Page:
O. Ryan Hussain is the author of the novel The Outlandish and the Ego. He's a founder and managing partner of the communications firm Defy Communications, which is based in Ann Arbor, Michigan.
Q: How did you come up with the idea for The Outlandish and the Ego?
A: I was sitting in a waiting room at the doctor’s office and every chair was taken. I was standing off to the side watching the growing impatience in the room. There was one TV in the corner of the room that was blasting Dr. Phil — a show that should have been cancelled years earlier.
Soon, every molecule in my body was furious with how long it was taking to see the doctor. And something in that moment spawned the idea for The Outlandish and the Ego. I could feel the demon gnomes that appear in the book crawling all over my brain and down my spine.
From that moment forward it was just about piecing together the many arrangements that a story like that requires.
Q: Did you know how the novel would end before you started writing it, or did you change things around as you wrote?
A: Pretty much from the very beginning of the process I knew how the book needed to start and how it had to end. I made sure I had a firm grasp of each of the characters’ arcs, and then it was just a matter of guiding this world I created from that start to its known finish.
Each chapter really was as much about me getting out of the way of the story and simply guiding it from crescendo to crescendo.
Q: How was the novel’s title chosen, and what does it signify for you?
A: I probably spent 20-30 nights arguing with myself over the title. It possessed multiple titles with different drafts. It was once called American Mayhem, and I’m still not sure if that wouldn’t have been a better title for it.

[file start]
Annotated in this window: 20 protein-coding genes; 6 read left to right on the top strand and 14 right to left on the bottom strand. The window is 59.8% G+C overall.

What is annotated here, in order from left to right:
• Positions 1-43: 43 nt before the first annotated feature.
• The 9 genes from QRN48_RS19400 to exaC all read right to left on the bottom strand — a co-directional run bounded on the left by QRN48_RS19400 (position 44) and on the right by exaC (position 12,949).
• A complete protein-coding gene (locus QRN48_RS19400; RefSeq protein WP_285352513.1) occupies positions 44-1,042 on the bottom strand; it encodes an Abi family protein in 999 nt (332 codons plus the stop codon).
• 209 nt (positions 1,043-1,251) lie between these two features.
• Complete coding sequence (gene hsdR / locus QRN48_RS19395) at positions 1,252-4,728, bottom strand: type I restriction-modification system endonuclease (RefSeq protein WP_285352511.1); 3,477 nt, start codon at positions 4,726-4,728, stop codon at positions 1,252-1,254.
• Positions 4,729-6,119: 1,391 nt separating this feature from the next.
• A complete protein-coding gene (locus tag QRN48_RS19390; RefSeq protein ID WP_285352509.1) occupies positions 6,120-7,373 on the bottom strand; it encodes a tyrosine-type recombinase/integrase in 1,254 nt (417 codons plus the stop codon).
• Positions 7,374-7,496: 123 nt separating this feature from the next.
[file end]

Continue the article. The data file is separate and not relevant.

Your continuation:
Eventually, I decided I wanted a title that signified both of the plot lines the story unpacked.
The Outlandish is very much about the main character and his best friend, Samuel and Roger, and their outlandish journey in solving an absurd riddle that ultimately converges into the other story arc, signified by the Ego.
The Ego is all about the Aide and the election he’s trying to win, all while dealing with the dangerous secret society known as “the Brethren.”
Q: Who are some of your favorite writers?
A: I make a point of answering this question by stating Jack Kerouac first. Kerouac is not my favorite writer, but he’s the most important one I ever read. I finished On the Road when I was a teenager and it opened my eyes to the artistry of literature. He bent the rules of prose back so far that it opened up infinite dimensions for me. I knew I wanted to be a writer after that.
Hunter S. Thompson, in all likelihood, is my favorite writer. His devious voice and outrageous exploits were only matched by his truly honest and accurate takes on society. The more he became an icon of rebellion and experimental drugs the more I think his true genius got overlooked. But for me he’s at the top.
Outside of those two I’m a big fan of Jerzy Kosiński , Joseph Heller, E.L. Doctorow, Charles Bukowski, and Ernest Hemingway.
Q: What are you working on now?
A: I’m knee deep in the outline process for my next book. If The Outlandish and the Ego is a Ralph Steadman illustration, this next book is a Radiohead song off of Kid A. It’s going to be really different and test the notion of identity, reality and loss.
I don’t want to say too much more about it but I’m pretty sure I’ll never come up with something better than this. I’m hoping it will be out sometime in 2020.
Q: Anything else we should know?
A: I’ve lowered the price of Kindle/E-book version of The Outlandish and the Ego to just $.99. I just want people to enjoy it. Please do!
--Interview with Deborah Kalb